Why it matters
Last week, the Equal Employment Opportunity Commission (EEOC) published a fact sheet reiterating its position related to the issue of transgender bathroom use, reiterating its position that any such discrimination is a violation of Title VII. The issue of bathroom use by transgender individuals has been in the headlines after the state of North Carolina enacted a law limiting access to public restrooms for transgender individuals, requiring people to use the bathroom correlating to their sex assigned at birth. After sending a warning letter, the Department of Justice (DOJ) filed suit against the state, which responded with its own lawsuit against the federal government. The EEOC's fact sheet, published last week, reiterates the agency's position that discrimination based on a person's transgender status constitutes sex discrimination under Title VII and that the denial of equal access to a bathroom corresponding to the employee's gender identity qualifies as sex discrimination. State or local laws to the contrary are not a defense to liability under the statute, the EEOC added. "Gender-based stereotypes, perceptions or comfort level must not interfere with the ability of any employee to work free from discrimination, including harassment," the agency wrote.
The state of North Carolina has become a lightning rod for a national debate over the use of bathrooms by transgender individuals. Earlier this year, the city of Charlotte adopted an ordinance prohibiting discrimination against gay or transgender people and specifically allowing individuals to use bathrooms and locker rooms that conform to their gender identity.
In a one-day special session, the state legislature responded by enacting House Bill 2, the Public Facilities Privacy and Security Act, restricting access to restrooms and locker rooms based on an individual's sex assigned at birth. Governor Patrick L. McCrory signed the bill into law, which took immediate effect March 23.
Federal agencies made their positions known immediately. The Department of Justice (DOJ) sent a letter to Gov. McCrory, explaining that HB 2 violated both Title VII of the Civil Rights Act as well as Title IX of the Education Amendments of 1972, and giving the state a deadline of May 9 to confirm it did not plan to implement or enforce the law.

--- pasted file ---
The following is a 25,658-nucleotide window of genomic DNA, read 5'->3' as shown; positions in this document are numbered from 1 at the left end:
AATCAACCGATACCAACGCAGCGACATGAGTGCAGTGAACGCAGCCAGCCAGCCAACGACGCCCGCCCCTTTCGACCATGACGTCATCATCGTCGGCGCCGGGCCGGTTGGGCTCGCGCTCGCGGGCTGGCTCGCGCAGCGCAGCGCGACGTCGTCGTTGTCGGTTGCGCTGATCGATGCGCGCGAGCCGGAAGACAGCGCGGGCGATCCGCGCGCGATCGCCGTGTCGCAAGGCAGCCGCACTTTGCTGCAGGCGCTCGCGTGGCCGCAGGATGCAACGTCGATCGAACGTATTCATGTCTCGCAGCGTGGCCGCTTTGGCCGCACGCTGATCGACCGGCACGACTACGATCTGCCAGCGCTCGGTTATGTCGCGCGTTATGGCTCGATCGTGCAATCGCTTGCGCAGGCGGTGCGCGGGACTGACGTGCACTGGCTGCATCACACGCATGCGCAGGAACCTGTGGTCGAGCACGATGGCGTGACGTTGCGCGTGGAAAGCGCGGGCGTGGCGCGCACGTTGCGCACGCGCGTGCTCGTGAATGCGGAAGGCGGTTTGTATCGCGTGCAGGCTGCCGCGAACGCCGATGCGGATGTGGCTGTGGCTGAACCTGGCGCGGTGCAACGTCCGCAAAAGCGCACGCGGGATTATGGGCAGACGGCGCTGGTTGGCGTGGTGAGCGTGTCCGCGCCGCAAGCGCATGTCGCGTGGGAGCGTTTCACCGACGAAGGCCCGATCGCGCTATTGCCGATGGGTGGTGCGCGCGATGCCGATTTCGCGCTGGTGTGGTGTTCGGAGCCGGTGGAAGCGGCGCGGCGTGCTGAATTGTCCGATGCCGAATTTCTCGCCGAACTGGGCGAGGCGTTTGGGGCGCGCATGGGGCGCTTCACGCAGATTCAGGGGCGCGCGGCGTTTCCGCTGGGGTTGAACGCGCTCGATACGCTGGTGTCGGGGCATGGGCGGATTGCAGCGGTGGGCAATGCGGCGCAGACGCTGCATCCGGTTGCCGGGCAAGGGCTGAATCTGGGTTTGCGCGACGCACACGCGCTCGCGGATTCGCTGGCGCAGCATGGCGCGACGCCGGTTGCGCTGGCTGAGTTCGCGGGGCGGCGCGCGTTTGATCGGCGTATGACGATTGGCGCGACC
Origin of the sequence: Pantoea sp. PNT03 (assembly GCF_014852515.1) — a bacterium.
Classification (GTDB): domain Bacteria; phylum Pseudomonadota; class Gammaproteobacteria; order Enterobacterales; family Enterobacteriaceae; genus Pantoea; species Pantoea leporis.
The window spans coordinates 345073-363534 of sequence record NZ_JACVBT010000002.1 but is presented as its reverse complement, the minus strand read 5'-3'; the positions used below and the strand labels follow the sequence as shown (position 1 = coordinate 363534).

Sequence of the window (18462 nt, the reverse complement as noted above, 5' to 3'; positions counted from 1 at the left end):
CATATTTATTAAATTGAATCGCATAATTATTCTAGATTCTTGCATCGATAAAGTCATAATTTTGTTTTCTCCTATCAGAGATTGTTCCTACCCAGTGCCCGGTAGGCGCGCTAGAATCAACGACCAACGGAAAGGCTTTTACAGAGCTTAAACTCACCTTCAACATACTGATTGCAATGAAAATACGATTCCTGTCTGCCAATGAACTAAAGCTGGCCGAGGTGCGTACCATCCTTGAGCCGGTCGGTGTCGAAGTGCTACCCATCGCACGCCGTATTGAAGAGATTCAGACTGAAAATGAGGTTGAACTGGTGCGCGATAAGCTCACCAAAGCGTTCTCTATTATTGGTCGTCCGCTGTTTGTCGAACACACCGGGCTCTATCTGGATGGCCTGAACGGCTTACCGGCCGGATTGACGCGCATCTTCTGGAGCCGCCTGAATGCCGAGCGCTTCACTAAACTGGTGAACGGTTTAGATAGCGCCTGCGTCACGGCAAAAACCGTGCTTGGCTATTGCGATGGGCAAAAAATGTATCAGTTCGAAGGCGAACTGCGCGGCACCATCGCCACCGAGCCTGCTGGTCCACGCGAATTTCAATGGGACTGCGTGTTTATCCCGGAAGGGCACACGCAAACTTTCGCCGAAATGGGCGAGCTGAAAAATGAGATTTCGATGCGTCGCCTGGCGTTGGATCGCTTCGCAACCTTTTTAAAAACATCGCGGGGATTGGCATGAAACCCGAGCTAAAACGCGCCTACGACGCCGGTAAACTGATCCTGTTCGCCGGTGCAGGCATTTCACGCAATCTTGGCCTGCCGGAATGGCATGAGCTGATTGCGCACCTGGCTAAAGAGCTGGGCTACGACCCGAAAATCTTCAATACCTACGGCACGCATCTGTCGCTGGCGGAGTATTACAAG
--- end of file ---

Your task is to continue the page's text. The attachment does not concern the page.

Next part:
Defying the warning, Gov. McCrory filed suit against the DOJ in North Carolina federal court, seeking a declaration that the state is not violating any federal law by following HB 2, characterizing the agency's position as "a baseless and blatant overreach." A few hours later, the DOJ filed its own lawsuit, arguing that HB 2 "constitutes a pattern or practice of employment discrimination on the basis of sex in violation of" Title VII, Title IX, and the Violence Against Women Reauthorization Act, placing federal funding for the state on the line.
While the battle over the North Carolina law plays out in the courtroom, employers seeking to avoid litigation should consider not only the DOJ's position but also a new fact sheet from the Equal Employment Opportunity Commission (EEOC) on the issue. Defining the term "transgender" as "people whose gender identity and/or expression is different from the sex assigned to them at birth (e.g. the sex listed on an original birth certificate)," the fact sheet stated that a medical procedure is not necessary for a person to be considered transgendered.
Discrimination based on transgender status is sex discrimination in violation of Title VII, which applies to all federal, state, and local government agencies, as well as private employers with 15 or more workers, the agency explained, citing a decision by the Commission from 2012. Last year, the Commission built upon the 2012 decision in Lusardi v. Department of the Army, when the EEOC held that "denying an employee equal access to a common restroom corresponding to the employee's gender identity is sex discrimination," according to the fact sheet, and "an employer cannot condition this right on the employee undergoing or providing proof of surgery or any other medical procedure."
Further, employers cannot avoid the requirement to provide equal access to a common restroom by restricting a transgender employee to a single-user restroom instead, the agency said, although the employer can make a single-user restroom available to all employees who might choose to use it.
Importantly, the EEOC added that any state law to the contrary is not a defense under Title VII. For support, the agency referenced a recent ruling from the Fourth Circuit Court of Appeals "deferring to the Department of Education's position that the prohibition against sex discrimination under Title IX requires educational institutions to give transgender students restroom and locker access consistent with their gender identity."
Gender-based stereotypes, perceptions, or comfort level must not interfere with the ability of any employee to work free from discrimination, including harassment, the EEOC emphasized. Quoting the Commission in the Lusardi decision, "[S]upervisory or co-worker confusion or anxiety cannot justify discriminatory terms and conditions of employment. Title VII prohibits discrimination based on sex whether motivated by hostility, by a desire to protect people of a certain gender, by gender stereotypes, or by the desire to accommodate other people's prejudices or discomfort."
To read the complaint in McCrory v. United States, click here.
To read the complaint in United States v. North Carolina, click here.
To read the EEOC's fact sheet, click here.